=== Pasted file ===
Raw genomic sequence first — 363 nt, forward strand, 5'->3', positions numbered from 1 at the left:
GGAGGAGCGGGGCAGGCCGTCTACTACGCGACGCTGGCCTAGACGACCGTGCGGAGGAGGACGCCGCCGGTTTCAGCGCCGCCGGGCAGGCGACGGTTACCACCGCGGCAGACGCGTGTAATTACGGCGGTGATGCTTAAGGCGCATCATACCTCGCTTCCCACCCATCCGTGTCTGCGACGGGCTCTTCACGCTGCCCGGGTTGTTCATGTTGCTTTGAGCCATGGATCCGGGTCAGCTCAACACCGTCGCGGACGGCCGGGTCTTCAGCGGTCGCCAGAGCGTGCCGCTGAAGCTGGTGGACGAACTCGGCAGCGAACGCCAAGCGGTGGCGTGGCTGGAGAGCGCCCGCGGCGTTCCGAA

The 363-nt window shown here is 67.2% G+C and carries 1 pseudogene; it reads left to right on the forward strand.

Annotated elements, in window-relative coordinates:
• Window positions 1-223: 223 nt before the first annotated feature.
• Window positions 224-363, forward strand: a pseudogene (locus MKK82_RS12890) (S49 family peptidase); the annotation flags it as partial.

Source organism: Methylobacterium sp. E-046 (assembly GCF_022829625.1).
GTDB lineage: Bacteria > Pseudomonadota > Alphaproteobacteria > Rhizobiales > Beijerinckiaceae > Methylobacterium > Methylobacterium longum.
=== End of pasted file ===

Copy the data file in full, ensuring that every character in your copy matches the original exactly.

Raw genomic sequence first — 363 nt, forward strand, 5'->3', positions numbered from 1 at the left:
GGAGGAGCGGGGCAGGCCGTCTACTACGCGACGCTGGCCTAGACGACCGTGCGGAGGAGGACGCCGCCGGTTTCAGCGCCGCCGGGCAGGCGACGGTTACCACCGCGGCAGACGCGTGTAATTACGGCGGTGATGCTTAAGGCGCATCATACCTCGCTTCCCACCCATCCGTGTCTGCGACGGGCTCTTCACGCTGCCCGGGTTGTTCATGTTGCTTTGAGCCATGGATCCGGGTCAGCTCAACACCGTCGCGGACGGCCGGGTCTTCAGCGGTCGCCAGAGCGTGCCGCTGAAGCTGGTGGACGAACTCGGCAGCGAACGCCAAGCGGTGGCGTGGCTGGAGAGCGCCCGCGGCGTTCCGAA

The 363-nt window shown here is 67.2% G+C and carries 1 pseudogene; it reads left to right on the forward strand.

Annotated elements, in window-relative coordinates:
• Window positions 1-223: 223 nt before the first annotated feature.
• Window positions 224-363, forward strand: a pseudogene (locus MKK82_RS12890) (S49 family peptidase); the annotation flags it as partial.

Source organism: Methylobacterium sp. E-046 (assembly GCF_022829625.1).
GTDB lineage: Bacteria > Pseudomonadota > Alphaproteobacteria > Rhizobiales > Beijerinckiaceae > Methylobacterium > Methylobacterium longum.